May 10, 2016


It was what held her back, but it's also what made Alicia Florrrick the person that we saw her become. As Alicia finally broke away from being the titular 'good wife', here's what I thought of how the show ended

[Spoiler Alert! For those who haven't seen seen the finale yet]

Photos, courtesy: CBS Television Studios
If there’s one thing we’ve realized over seven seasons of THE GOOD WIFE, it’s that nothing is impossible. Even when there seemed to be nothing in sight for the show to keep a series- or season-long story arc going, something unexpected would show up. And that’s never been done in a manner to purely shock-and-awe. The understated treatment of drama in this series, infused with humor in the most originally quirky manner, is what made it unique. And while that was something we could rest assured we would get from the series finale, what many probably weren’t expecting was that the series would end just like it began—with someone getting slapped in a service corridor.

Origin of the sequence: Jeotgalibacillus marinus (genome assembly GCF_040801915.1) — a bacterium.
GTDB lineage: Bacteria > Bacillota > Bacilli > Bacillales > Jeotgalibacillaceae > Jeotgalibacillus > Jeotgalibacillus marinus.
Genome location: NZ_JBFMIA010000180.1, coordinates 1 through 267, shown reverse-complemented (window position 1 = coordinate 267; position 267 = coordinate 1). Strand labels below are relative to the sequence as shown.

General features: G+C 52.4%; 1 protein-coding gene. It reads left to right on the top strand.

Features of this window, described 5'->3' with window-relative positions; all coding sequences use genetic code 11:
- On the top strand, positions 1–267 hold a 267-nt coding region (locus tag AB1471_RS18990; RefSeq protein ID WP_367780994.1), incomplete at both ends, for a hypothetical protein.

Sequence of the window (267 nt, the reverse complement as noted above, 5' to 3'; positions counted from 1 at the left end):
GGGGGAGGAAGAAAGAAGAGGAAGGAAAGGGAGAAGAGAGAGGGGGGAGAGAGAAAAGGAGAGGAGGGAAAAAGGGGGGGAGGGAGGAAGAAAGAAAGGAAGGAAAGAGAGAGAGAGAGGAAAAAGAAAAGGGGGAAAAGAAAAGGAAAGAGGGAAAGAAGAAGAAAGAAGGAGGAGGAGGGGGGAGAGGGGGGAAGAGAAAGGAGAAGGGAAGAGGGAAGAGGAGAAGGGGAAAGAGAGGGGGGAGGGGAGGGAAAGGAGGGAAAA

Now the showrunners, Robert and Michelle King, have said that they wanted to end the show with aslap, the way it began, when Alicia slapped Peter after the press conference through which he announced that he was resigning as Cook County State’s Attorney. This time, it was after Peter announced that he was resigning as Governor of Illinois. Now did that slap have to be landed on Alicia? Maybe it did. Maybe it was somewhat poetic. But did it have to come from Diane? It definitely reinforced a strong parallel that ran through all the ways in which things ended up for Alicia. Diane’s reaction, to Alicia making Lucca badger Kurt in court, indicated that they were done, even if it might have been temporary. However, was that reaction worthy of being the one that closes the show? I don’t think so. If there had to be a slap, it should’ve come from someone who Alicia considered close, someone who felt truly betrayed by Alicia, the way Alicia had felt betrayed and humiliated by Peter in the beginning. Yes, that might have been difficult, given how the relationships had progressed, and the final character arcs that we saw, but given what the Kings were going for, they could’ve made it happen in a more natural way. If the idea was to show Alicia’s change from victim to victimizer, I think they might have fallen short of that.